This week's episode of Arrow was, for the most part, quite a downer.
After soaring to new heights of acceptance in the eyes of the local authorities, of effectiveness at combating crime and of public opinion, Team Arrow were set effectively back to zero with the destruction of dozens of documents that would have put criminals away.
On an episode like that, there tends to be little time for winking and nodding on the part of the showrunners, so we didn't spot many Easter eggs or DC Comics references. We're running with what we've got while we watch the episode again on DVR, but feel free to chime in with anything you think we missed!
Alpha and Omega
The alpha and omega -- the first and last -- are often used as a metaphor for death and rebirth, especially when (as happened here) omega comes first and alpha after.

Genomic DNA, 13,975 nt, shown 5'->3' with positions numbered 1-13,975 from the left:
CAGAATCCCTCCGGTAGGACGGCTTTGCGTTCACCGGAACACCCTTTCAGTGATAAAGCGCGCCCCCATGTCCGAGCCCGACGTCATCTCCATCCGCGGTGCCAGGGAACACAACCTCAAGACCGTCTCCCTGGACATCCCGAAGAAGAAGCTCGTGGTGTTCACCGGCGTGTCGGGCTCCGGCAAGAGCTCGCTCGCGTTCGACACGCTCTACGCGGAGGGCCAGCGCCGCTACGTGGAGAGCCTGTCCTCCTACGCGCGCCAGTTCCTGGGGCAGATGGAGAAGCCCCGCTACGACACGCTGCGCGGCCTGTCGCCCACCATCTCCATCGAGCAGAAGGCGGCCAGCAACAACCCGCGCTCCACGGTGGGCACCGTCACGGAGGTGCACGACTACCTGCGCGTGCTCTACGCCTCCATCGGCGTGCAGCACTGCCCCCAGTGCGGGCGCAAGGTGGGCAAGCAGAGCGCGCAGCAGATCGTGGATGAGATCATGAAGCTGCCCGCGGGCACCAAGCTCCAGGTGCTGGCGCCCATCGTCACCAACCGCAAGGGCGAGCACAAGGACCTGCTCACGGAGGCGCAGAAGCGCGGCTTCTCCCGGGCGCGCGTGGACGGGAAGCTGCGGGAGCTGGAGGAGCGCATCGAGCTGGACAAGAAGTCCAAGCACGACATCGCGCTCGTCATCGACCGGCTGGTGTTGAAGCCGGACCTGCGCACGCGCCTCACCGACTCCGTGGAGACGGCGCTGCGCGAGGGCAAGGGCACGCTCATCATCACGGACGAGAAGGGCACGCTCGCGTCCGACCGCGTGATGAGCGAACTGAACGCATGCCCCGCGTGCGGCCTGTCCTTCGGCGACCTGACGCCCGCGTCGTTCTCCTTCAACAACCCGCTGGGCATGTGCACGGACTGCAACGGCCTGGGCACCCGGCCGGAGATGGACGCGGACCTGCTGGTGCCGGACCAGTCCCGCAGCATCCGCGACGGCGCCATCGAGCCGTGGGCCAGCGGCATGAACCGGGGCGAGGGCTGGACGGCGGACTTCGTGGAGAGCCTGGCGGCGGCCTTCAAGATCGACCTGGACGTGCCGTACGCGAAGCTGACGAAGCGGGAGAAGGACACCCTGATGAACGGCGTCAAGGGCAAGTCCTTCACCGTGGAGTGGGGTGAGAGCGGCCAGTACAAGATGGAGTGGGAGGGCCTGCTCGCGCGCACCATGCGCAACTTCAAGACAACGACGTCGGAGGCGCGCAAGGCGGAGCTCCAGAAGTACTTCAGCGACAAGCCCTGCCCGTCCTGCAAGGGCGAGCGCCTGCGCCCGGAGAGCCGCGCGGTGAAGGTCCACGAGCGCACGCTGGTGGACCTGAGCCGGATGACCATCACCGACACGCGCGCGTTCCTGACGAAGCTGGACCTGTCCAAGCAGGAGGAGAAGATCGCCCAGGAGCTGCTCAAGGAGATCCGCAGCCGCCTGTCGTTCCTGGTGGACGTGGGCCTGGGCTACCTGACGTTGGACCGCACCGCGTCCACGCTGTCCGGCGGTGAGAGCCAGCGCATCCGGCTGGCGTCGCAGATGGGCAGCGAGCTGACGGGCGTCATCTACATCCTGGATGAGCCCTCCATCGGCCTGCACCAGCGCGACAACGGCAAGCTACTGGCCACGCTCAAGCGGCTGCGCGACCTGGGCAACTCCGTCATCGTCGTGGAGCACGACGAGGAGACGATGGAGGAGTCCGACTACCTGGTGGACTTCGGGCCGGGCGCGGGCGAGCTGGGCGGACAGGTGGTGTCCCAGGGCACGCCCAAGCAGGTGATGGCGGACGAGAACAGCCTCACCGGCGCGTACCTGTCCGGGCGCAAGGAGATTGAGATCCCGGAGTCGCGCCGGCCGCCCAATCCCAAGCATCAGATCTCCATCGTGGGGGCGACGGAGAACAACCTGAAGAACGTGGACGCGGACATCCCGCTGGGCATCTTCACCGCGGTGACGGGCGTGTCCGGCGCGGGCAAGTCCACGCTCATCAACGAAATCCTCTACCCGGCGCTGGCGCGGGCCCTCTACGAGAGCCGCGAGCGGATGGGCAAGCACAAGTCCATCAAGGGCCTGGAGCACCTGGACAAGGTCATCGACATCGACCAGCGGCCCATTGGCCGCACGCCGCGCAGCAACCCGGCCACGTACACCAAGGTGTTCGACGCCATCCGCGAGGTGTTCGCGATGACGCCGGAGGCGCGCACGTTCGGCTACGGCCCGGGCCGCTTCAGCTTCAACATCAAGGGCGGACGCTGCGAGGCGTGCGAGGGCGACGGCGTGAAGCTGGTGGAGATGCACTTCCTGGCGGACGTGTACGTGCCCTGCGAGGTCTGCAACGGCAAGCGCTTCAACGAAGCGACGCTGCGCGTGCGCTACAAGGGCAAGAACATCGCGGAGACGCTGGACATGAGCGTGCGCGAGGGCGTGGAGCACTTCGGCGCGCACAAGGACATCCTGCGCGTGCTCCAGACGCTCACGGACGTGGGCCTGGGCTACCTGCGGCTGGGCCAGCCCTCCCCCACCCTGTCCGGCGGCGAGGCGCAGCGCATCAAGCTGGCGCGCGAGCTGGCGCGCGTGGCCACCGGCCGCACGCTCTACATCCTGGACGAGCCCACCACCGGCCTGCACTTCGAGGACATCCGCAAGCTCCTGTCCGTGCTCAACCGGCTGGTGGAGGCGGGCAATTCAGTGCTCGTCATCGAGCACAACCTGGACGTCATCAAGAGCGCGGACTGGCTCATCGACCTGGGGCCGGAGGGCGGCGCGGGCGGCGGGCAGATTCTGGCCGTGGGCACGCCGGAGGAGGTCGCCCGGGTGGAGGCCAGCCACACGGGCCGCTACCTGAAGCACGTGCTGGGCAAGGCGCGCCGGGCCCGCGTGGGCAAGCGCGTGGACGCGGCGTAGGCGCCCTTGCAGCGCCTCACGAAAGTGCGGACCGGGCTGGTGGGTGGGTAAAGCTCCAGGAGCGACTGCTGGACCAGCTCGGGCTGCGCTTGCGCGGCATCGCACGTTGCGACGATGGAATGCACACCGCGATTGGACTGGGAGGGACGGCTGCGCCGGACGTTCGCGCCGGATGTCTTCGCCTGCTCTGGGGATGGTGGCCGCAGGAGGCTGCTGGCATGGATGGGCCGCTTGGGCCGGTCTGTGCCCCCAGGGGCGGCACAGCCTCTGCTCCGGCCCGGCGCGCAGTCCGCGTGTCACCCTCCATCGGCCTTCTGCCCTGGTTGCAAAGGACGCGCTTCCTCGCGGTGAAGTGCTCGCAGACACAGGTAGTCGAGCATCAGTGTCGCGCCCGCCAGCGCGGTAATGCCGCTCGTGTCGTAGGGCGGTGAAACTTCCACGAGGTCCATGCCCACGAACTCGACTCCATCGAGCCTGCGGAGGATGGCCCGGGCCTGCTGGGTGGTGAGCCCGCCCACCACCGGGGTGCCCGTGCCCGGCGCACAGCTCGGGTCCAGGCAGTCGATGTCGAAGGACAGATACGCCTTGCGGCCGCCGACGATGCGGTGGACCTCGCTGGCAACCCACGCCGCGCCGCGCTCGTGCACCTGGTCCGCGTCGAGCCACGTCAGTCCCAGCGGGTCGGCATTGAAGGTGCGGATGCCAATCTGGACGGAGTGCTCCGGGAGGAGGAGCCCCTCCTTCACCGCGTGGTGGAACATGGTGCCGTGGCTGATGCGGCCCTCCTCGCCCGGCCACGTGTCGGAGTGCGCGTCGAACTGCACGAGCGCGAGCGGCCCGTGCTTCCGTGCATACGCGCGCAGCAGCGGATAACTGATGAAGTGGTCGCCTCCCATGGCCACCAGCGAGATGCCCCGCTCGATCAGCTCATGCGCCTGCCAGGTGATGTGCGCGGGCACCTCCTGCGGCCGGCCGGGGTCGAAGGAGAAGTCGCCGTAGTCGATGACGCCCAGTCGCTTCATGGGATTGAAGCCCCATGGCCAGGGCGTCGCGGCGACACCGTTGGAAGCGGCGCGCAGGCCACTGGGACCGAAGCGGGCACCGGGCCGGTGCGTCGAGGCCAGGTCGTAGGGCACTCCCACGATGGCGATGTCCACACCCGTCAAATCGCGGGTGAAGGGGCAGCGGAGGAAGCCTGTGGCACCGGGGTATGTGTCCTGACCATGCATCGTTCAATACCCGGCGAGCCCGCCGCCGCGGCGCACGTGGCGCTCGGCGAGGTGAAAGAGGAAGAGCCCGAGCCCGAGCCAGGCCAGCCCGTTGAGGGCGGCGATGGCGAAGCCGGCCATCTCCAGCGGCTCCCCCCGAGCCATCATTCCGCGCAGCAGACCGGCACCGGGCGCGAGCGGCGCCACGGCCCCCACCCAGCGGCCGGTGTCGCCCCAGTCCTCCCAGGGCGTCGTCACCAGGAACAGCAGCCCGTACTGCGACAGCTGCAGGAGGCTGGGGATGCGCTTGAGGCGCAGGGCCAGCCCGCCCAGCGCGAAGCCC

We saw this recently with the Batman miniseries Robin Rises, which dealt with the resurrection of Damian Wayne.
"One night they're not going to come back"
Felicity's "one night, [Arrow and Arsenal] aren't going to come back" talk with Ray echoes things we've heard throughout the season -- that eventually, Oliver has always thought he would die doing this.
That's Vinnie Jones of Lock, Stock and Two Smoking Barrels and X-Men: The Last Stand has joined the cast of Arrow as Danny Brickwell, better known as the DC supervillain Brick.
Jones will appear in episodes 10, 11 and 12 of Arrow's third season, which have been described as the Canary Trilogy, so it's entirely possible he'll be dealing with Laurel directly.
Brick recently appeared in a DC Nation animated short featuring Green Arrow and has been a featured villain on Young Justice but this is his first live-action appearance.
Yeah, so they're still calling her Black Canary but...yeah, at this point Laurel Lance is Kate Spencer.
You might remember Kate as the district attorney killed in the Season Two finale. In the comics? She's a district attorney who -- stop me when this sounds familiar -- steals a costume and arsenal in order to become a costumed superheroine and bring bad guys to justice that she can't prosecute at work because of flaws in the system, corrupt officials or other technicalities.
The upside? She's one of the best female characters published by either Marvel or DC in decades.0comments